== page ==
Author Tana French has apparently lived an interesting life. She grew up in Ireland, Italy, Malawi and the U.S. and currently resides in Dublin. Faithful Place is her third novel, following the first titled In the Woods , winner of the Edgar, Barry, Macavity and Anthony Awards, and a second titled The Likeness. Faithful Place is the first this writer has read and one that The New York Times review calls “her best by a long shot.” Amazon made it one of the Best Books of the Month for July 2010.
The central character, Frank Mackey, works for the Undercover Squad and apparently had a role in her previous book. Faithful Place is a street in the Liberties or inner city of Dublin where Frank grew up, referring to it as “schizoid.” To Frank, it is far from home sweet home and he has kept his distance for 22 years to avoid his family: father who’s a drunk, mother who’s a drama queen, brothers Shay and Kevin and sisters Carmel and Jackie born “in the land of the contraband condom.” Jackie is the one who keeps him in touch. During those absent years, he became a detective, a husband, a father, and a divorcé.
In 1985, he and his girlfriend Rosie Daly had planned to run away to England. When she didn’t show, he took off anyway, assuming that his dysfunctional family had led to Rosie’s change of heart. That’s where the whodunit begins. Frank is pulled back to the neighborhood by the discovery of Rosie’s suitcase in an abandoned building. Not to give away the plot, there will eventually be the mystery of two dead bodies to solve. In tracking down the guilty party, Frank revisits his boyhood years and the people who once lived and some who still live on Faithful Place. Although a whodunit is the thread of the book, the author devotes more of the 400 pages to characters and events of the past. Yes, it is a crime novel but not what you would call an action-packed thriller. You do get sibling rivalry and confrontations between Frank and the Murder Squad head, Scorcher. You also meet one of his new squad members, a likeable Stephen Moran.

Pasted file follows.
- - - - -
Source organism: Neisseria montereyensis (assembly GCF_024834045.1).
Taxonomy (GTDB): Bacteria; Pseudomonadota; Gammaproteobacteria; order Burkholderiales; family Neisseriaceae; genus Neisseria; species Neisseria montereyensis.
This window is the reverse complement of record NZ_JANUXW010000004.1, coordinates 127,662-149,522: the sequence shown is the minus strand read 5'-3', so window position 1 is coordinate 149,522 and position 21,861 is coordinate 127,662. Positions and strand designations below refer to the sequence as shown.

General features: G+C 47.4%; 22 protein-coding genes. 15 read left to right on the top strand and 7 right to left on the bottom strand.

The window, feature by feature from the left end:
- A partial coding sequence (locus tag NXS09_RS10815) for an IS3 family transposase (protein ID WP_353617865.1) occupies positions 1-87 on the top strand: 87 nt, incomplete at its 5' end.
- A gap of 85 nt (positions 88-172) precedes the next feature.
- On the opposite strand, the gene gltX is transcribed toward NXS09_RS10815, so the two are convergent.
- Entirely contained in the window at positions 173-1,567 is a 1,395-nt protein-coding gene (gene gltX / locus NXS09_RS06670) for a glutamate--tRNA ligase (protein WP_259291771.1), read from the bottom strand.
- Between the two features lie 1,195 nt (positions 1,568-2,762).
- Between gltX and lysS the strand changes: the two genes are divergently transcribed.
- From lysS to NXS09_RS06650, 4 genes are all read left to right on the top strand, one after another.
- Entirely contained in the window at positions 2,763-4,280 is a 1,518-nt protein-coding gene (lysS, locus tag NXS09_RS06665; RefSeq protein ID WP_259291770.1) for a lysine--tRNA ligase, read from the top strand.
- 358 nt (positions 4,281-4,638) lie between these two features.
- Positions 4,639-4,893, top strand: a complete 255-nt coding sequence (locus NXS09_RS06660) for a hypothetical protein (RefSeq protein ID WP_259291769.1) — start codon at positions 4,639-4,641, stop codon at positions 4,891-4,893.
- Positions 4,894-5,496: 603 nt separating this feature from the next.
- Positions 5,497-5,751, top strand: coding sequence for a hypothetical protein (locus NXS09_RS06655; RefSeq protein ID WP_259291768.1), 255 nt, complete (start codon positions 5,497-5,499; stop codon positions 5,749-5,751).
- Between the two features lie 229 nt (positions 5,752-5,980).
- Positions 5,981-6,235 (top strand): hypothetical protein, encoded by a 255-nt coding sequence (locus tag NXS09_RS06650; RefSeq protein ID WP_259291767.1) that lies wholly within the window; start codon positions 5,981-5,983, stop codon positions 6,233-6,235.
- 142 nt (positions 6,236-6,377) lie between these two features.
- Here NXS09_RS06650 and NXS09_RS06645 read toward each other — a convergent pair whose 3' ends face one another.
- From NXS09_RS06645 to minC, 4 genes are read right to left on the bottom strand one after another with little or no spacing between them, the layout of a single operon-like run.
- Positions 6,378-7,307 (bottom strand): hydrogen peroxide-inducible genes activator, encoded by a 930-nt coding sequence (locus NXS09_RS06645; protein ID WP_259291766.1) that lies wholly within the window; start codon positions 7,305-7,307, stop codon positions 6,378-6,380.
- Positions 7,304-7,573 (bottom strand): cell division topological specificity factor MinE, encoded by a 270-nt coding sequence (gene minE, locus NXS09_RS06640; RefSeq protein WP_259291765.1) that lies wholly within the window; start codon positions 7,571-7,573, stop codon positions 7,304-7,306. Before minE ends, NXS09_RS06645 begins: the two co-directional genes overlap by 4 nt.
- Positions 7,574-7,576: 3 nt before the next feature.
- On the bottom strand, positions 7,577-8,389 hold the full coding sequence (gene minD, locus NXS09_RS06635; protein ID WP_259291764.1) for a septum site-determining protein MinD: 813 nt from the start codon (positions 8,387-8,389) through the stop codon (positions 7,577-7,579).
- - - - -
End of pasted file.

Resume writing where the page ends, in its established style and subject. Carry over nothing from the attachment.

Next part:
What keeps the book engaging are French’s touches of sarcasm and humor throughout. To give you an idea, Frank describes his apartment block as “built in the nineties by, apparently, David Lynch.” He says of his ma, had she known he was getting married, she would have “bought us a lovely floral living-room suite and been outraged if we took the plastic off the cushions.” Referring to a dog named Rambo, French writes that he was “some kind of terrier-based mutt that weighed about five pounds soaking wet. His name had given him a Napoleon complex, complete with territorial issues.” Wherever that glibness comes from, possibly the author’s training as an actor, it definitely adds another dimension to the usual whodunit and ultimately makes Faithful Place an entertaining read.
Tana French, Faithful Place , Viking
Janet Maslin, www.nytimes.com/2010/07/12/books/12book.html, The New York Times